Microsoft has rewritten and open-sourced Attack Surface Analyzer (ASA), a security tool that points out potentially risky system changes introduced by the installation of new software or configuration changes.
About Attack Surface Analyzer
The initial version of the tool (v1.0, aka “classic”) was released in 2012 and worked only on Windows. It can be still downloaded, but is not supported any longer.
This newest version (v.2.0) is built using .NET Core 2.1 and Electron, and can be used on supported Windows and Windows Server versions, macOS (10.12+) and a number of Linux distros.
It comes with a command line (CLI) and an Electron-based graphical (GUI) interface and requires administrator privileges to work efficiently and accurately.
“The core feature of Attack Surface Analyzer is the ability to ‘diff’ an operating system’s security configuration, before and after a software component is installed. This is important because most installation processes require elevated privileges, and once granted, can lead to unintended system configuration changes,” Microsoft explains.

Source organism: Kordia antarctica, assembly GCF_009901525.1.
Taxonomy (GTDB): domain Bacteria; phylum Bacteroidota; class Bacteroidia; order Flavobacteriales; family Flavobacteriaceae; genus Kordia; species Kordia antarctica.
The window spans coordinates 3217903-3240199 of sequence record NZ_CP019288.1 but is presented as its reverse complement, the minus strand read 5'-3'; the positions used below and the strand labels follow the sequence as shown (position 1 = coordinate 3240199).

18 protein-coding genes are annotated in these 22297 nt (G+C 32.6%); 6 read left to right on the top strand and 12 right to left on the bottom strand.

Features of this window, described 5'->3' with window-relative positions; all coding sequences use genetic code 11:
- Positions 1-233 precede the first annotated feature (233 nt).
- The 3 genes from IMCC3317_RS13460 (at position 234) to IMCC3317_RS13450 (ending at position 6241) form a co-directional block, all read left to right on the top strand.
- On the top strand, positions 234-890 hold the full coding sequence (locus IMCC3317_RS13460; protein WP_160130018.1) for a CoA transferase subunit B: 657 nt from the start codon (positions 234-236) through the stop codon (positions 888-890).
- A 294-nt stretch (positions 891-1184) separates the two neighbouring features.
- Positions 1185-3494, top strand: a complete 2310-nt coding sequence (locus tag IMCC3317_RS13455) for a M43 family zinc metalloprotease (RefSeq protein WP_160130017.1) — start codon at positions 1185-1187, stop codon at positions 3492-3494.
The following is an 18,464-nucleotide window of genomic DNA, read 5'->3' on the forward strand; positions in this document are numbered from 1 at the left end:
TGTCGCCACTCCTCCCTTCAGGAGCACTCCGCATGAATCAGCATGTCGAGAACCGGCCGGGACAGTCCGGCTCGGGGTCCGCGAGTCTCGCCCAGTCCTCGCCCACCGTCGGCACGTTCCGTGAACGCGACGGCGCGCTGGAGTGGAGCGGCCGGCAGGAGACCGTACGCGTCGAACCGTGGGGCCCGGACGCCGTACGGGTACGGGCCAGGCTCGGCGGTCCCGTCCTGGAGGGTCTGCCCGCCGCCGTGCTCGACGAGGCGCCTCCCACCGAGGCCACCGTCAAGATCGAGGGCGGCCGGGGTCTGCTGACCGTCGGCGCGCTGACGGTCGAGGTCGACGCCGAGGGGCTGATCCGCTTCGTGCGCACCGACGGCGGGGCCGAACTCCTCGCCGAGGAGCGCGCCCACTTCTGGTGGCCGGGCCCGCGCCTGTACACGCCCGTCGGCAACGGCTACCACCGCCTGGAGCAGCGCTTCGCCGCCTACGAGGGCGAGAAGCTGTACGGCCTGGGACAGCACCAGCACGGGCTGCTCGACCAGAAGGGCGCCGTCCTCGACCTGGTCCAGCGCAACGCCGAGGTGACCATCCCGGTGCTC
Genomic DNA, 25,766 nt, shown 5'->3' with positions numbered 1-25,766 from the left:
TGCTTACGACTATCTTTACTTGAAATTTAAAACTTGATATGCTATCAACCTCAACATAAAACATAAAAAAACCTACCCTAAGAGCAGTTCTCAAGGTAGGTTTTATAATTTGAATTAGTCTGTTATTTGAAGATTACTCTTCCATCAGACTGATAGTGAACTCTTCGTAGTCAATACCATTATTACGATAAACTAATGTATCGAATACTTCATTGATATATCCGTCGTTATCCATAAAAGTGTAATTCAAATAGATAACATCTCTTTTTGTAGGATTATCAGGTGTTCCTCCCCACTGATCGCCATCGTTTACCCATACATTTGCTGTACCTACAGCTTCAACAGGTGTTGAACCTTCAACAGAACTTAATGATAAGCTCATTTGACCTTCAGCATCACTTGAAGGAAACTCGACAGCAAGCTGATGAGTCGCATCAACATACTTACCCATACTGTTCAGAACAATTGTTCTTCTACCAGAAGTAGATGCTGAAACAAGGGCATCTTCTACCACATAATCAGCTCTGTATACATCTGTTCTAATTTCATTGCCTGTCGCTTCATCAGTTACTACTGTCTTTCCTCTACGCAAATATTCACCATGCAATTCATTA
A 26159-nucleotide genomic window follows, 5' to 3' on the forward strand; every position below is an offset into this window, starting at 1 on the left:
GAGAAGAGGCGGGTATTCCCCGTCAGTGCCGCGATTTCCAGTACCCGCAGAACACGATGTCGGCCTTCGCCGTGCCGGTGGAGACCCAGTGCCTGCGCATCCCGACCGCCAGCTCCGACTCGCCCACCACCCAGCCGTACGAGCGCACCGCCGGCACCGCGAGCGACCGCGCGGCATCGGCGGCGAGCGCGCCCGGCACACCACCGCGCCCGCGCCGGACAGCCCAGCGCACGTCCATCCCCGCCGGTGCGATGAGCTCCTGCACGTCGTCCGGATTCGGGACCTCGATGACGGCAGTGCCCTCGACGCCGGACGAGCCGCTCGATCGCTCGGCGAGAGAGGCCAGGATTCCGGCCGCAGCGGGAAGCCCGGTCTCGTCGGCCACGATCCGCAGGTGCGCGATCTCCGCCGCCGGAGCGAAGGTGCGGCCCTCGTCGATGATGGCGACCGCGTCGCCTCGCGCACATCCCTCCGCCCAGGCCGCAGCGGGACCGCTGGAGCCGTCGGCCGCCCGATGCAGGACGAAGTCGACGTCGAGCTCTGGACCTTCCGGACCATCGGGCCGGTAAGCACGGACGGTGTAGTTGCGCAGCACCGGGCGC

Attack Surface Analyzer currently reports on changes to the following operating system components: file system, user accounts, services, network ports, certificates, and registry (Windows only). All data collected is stored in a local SQLite database.”
The tool is easy to use: you install it on the system you want tested, do a baseline scan, install the app you want tested and then scan the system again (product scan). The report created from the collected data will show the changes made to the system.
“There are two options for collection of data: Static or Live. Static is selected by default and will collect indicated information for analysis. For a Live snapshot enter the directory you want monitored and click Scan,” Microsoft notes.
ASA can come in handy to developers who can use it to test their apps for problems, to IT professionals for evaluating whether an app will be suited for use in their enterprise, to IT security auditors for evaluating the risk of an app during threat risk reviews, and to IT security incident responders, who can use it to gain a better understanding of the state of a systems security during investigations.
Microsoft welcomes contributions and suggestions for the tool and has set out a tentative roadmap for additional features it means to implement in ASA: live monitoring of network traffic and registry, scanning of drivers and firewall settings, and more.
Attack Surface Analyzer v.2.0 can be downloaded from GitHub.